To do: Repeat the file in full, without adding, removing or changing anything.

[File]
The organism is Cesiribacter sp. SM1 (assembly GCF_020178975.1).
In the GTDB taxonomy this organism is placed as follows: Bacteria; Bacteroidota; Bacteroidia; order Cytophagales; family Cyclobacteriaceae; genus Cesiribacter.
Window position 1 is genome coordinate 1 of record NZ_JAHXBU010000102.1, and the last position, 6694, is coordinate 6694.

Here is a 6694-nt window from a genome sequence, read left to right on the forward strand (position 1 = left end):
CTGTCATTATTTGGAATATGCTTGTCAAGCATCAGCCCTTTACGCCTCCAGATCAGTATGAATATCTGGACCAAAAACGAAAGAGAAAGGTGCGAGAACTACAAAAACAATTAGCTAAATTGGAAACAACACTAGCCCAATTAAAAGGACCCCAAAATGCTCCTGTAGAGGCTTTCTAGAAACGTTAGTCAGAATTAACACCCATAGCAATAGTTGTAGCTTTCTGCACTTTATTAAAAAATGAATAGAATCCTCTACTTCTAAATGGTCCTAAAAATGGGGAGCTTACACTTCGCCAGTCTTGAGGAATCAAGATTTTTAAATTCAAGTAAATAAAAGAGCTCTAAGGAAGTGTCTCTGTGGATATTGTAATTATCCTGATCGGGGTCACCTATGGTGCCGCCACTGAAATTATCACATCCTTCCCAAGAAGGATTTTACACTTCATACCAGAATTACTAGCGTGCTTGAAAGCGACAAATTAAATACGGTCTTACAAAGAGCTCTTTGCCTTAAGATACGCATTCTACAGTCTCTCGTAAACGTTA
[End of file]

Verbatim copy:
The organism is Cesiribacter sp. SM1 (assembly GCF_020178975.1).
In the GTDB taxonomy this organism is placed as follows: Bacteria; Bacteroidota; Bacteroidia; order Cytophagales; family Cyclobacteriaceae; genus Cesiribacter.
Window position 1 is genome coordinate 1 of record NZ_JAHXBU010000102.1, and the last position, 6694, is coordinate 6694.

Here is a 6694-nt window from a genome sequence, read left to right on the forward strand (position 1 = left end):
CTGTCATTATTTGGAATATGCTTGTCAAGCATCAGCCCTTTACGCCTCCAGATCAGTATGAATATCTGGACCAAAAACGAAAGAGAAAGGTGCGAGAACTACAAAAACAATTAGCTAAATTGGAAACAACACTAGCCCAATTAAAAGGACCCCAAAATGCTCCTGTAGAGGCTTTCTAGAAACGTTAGTCAGAATTAACACCCATAGCAATAGTTGTAGCTTTCTGCACTTTATTAAAAAATGAATAGAATCCTCTACTTCTAAATGGTCCTAAAAATGGGGAGCTTACACTTCGCCAGTCTTGAGGAATCAAGATTTTTAAATTCAAGTAAATAAAAGAGCTCTAAGGAAGTGTCTCTGTGGATATTGTAATTATCCTGATCGGGGTCACCTATGGTGCCGCCACTGAAATTATCACATCCTTCCCAAGAAGGATTTTACACTTCATACCAGAATTACTAGCGTGCTTGAAAGCGACAAATTAAATACGGTCTTACAAAGAGCTCTTTGCCTTAAGATACGCATTCTACAGTCTCTCGTAAACGTTA